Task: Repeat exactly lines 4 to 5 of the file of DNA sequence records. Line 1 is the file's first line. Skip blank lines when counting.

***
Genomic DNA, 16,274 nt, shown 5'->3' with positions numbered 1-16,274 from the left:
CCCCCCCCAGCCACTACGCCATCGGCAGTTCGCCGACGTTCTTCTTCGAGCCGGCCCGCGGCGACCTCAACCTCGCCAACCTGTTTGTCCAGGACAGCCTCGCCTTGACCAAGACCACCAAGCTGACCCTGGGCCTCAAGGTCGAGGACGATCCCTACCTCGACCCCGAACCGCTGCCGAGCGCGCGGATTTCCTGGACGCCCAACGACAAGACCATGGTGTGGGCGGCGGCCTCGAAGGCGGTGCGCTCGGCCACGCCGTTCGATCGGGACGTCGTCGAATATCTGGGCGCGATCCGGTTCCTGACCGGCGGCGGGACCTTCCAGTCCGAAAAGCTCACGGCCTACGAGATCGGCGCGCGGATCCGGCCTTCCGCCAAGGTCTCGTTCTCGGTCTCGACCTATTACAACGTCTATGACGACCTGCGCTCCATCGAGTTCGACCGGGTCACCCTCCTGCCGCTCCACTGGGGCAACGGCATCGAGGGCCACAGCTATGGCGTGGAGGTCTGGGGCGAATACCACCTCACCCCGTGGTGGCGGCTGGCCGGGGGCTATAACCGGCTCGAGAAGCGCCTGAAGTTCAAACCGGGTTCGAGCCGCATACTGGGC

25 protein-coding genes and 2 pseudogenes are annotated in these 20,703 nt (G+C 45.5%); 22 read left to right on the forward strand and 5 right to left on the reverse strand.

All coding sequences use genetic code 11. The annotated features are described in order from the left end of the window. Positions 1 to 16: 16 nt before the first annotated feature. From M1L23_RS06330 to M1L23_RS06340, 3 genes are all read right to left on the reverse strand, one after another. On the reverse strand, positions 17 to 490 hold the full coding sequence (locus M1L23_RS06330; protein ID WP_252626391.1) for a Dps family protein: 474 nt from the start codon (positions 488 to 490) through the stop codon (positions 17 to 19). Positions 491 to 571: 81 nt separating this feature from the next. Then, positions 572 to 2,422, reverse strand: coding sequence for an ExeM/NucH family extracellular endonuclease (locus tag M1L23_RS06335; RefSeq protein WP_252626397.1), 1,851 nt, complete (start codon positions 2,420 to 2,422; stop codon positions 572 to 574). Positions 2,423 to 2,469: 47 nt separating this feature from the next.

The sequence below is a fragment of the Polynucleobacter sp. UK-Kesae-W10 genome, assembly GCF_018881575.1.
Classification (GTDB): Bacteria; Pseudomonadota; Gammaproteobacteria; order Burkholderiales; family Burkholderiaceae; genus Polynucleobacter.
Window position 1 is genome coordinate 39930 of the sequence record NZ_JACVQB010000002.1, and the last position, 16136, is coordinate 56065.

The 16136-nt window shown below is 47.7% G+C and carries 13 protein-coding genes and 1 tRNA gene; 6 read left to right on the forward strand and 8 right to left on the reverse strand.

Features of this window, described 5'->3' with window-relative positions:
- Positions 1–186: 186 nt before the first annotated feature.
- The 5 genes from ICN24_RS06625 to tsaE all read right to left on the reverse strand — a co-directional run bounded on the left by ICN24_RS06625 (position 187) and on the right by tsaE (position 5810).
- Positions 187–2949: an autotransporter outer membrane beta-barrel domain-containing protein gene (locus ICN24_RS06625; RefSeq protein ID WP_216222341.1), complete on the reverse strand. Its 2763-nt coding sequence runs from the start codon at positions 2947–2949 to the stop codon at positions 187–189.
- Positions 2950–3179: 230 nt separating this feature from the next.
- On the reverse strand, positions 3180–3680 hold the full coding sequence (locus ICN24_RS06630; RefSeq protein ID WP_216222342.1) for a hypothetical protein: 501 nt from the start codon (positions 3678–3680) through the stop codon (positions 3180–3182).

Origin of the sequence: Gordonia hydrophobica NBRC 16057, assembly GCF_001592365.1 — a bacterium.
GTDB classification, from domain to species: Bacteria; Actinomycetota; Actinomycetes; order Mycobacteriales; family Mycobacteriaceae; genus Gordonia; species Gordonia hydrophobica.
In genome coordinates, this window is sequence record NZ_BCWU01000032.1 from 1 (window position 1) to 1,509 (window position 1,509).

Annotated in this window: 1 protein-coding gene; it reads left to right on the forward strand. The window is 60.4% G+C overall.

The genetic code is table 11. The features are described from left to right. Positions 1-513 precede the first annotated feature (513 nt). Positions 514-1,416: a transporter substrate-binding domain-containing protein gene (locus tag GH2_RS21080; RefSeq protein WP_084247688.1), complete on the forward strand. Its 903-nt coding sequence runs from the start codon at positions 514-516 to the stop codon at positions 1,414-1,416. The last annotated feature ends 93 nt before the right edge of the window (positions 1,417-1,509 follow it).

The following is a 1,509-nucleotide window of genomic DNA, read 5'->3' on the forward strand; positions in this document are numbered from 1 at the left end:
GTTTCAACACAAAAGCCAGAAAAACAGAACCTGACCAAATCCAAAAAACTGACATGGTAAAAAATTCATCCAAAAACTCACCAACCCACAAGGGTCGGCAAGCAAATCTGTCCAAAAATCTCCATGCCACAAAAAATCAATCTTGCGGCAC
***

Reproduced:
All coding sequences use genetic code 11. The annotated features are described in order from the left end of the window. Positions 1 to 16: 16 nt before the first annotated feature. From M1L23_RS06330 to M1L23_RS06340, 3 genes are all read right to left on the reverse strand, one after another. On the reverse strand, positions 17 to 490 hold the full coding sequence (locus M1L23_RS06330; protein ID WP_252626391.1) for a Dps family protein: 474 nt from the start codon (positions 488 to 490) through the stop codon (positions 17 to 19). Positions 491 to 571: 81 nt separating this feature from the next. Then, positions 572 to 2,422, reverse strand: coding sequence for an ExeM/NucH family extracellular endonuclease (locus tag M1L23_RS06335; RefSeq protein WP_252626397.1), 1,851 nt, complete (start codon positions 2,420 to 2,422; stop codon positions 572 to 574). Positions 2,423 to 2,469: 47 nt separating this feature from the next.

The sequence below is a fragment of the Polynucleobacter sp. UK-Kesae-W10 genome, assembly GCF_018881575.1.